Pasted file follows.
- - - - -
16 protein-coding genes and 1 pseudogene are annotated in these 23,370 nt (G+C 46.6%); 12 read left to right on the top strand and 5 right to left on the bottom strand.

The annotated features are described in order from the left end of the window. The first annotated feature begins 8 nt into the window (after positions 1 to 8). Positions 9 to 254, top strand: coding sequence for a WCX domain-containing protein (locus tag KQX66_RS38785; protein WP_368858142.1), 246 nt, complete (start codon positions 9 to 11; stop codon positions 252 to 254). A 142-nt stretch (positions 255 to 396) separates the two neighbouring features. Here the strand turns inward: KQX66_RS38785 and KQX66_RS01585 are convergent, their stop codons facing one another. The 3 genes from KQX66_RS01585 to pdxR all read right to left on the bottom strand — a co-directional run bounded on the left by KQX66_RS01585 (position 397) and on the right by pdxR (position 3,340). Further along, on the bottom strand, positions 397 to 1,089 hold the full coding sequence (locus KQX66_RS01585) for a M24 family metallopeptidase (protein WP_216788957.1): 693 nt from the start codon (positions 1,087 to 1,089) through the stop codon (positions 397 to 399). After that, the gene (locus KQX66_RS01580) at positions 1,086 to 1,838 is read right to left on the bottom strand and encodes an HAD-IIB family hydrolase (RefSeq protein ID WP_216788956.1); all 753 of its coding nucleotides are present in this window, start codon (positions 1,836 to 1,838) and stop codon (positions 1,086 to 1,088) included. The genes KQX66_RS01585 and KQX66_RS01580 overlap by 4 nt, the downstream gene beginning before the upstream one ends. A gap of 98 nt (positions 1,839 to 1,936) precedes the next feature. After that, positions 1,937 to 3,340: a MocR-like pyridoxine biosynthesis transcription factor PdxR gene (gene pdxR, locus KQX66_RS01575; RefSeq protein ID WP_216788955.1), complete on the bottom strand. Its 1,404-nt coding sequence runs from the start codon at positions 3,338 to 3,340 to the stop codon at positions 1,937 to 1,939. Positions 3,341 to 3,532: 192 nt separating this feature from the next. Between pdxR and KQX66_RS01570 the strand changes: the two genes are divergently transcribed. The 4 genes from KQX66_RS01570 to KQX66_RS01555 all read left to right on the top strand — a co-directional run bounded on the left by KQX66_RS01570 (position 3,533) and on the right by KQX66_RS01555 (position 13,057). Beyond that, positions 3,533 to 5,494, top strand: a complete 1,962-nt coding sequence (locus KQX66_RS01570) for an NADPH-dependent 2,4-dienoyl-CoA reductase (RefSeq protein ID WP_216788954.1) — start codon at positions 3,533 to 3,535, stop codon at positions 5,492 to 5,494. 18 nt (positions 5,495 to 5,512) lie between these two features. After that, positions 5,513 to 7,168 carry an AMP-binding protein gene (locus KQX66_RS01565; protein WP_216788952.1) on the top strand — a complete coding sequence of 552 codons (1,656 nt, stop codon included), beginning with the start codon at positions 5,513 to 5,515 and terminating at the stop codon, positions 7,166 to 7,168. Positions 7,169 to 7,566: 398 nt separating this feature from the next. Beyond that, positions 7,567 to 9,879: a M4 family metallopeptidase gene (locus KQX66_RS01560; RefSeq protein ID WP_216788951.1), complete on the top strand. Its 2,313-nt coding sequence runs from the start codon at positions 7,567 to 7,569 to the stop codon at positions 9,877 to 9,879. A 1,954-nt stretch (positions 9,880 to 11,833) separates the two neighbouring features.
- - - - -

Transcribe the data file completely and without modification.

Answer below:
16 protein-coding genes and 1 pseudogene are annotated in these 23,370 nt (G+C 46.6%); 12 read left to right on the top strand and 5 right to left on the bottom strand.

The annotated features are described in order from the left end of the window. The first annotated feature begins 8 nt into the window (after positions 1 to 8). Positions 9 to 254, top strand: coding sequence for a WCX domain-containing protein (locus tag KQX66_RS38785; protein WP_368858142.1), 246 nt, complete (start codon positions 9 to 11; stop codon positions 252 to 254). A 142-nt stretch (positions 255 to 396) separates the two neighbouring features. Here the strand turns inward: KQX66_RS38785 and KQX66_RS01585 are convergent, their stop codons facing one another. The 3 genes from KQX66_RS01585 to pdxR all read right to left on the bottom strand — a co-directional run bounded on the left by KQX66_RS01585 (position 397) and on the right by pdxR (position 3,340). Further along, on the bottom strand, positions 397 to 1,089 hold the full coding sequence (locus KQX66_RS01585) for a M24 family metallopeptidase (protein WP_216788957.1): 693 nt from the start codon (positions 1,087 to 1,089) through the stop codon (positions 397 to 399). After that, the gene (locus KQX66_RS01580) at positions 1,086 to 1,838 is read right to left on the bottom strand and encodes an HAD-IIB family hydrolase (RefSeq protein ID WP_216788956.1); all 753 of its coding nucleotides are present in this window, start codon (positions 1,836 to 1,838) and stop codon (positions 1,086 to 1,088) included. The genes KQX66_RS01585 and KQX66_RS01580 overlap by 4 nt, the downstream gene beginning before the upstream one ends. A gap of 98 nt (positions 1,839 to 1,936) precedes the next feature. After that, positions 1,937 to 3,340: a MocR-like pyridoxine biosynthesis transcription factor PdxR gene (gene pdxR, locus KQX66_RS01575; RefSeq protein ID WP_216788955.1), complete on the bottom strand. Its 1,404-nt coding sequence runs from the start codon at positions 3,338 to 3,340 to the stop codon at positions 1,937 to 1,939. Positions 3,341 to 3,532: 192 nt separating this feature from the next. Between pdxR and KQX66_RS01570 the strand changes: the two genes are divergently transcribed. The 4 genes from KQX66_RS01570 to KQX66_RS01555 all read left to right on the top strand — a co-directional run bounded on the left by KQX66_RS01570 (position 3,533) and on the right by KQX66_RS01555 (position 13,057). Beyond that, positions 3,533 to 5,494, top strand: a complete 1,962-nt coding sequence (locus KQX66_RS01570) for an NADPH-dependent 2,4-dienoyl-CoA reductase (RefSeq protein ID WP_216788954.1) — start codon at positions 3,533 to 3,535, stop codon at positions 5,492 to 5,494. 18 nt (positions 5,495 to 5,512) lie between these two features. After that, positions 5,513 to 7,168 carry an AMP-binding protein gene (locus KQX66_RS01565; protein WP_216788952.1) on the top strand — a complete coding sequence of 552 codons (1,656 nt, stop codon included), beginning with the start codon at positions 5,513 to 5,515 and terminating at the stop codon, positions 7,166 to 7,168. Positions 7,169 to 7,566: 398 nt separating this feature from the next. Beyond that, positions 7,567 to 9,879: a M4 family metallopeptidase gene (locus KQX66_RS01560; RefSeq protein ID WP_216788951.1), complete on the top strand. Its 2,313-nt coding sequence runs from the start codon at positions 7,567 to 7,569 to the stop codon at positions 9,877 to 9,879. A 1,954-nt stretch (positions 9,880 to 11,833) separates the two neighbouring features.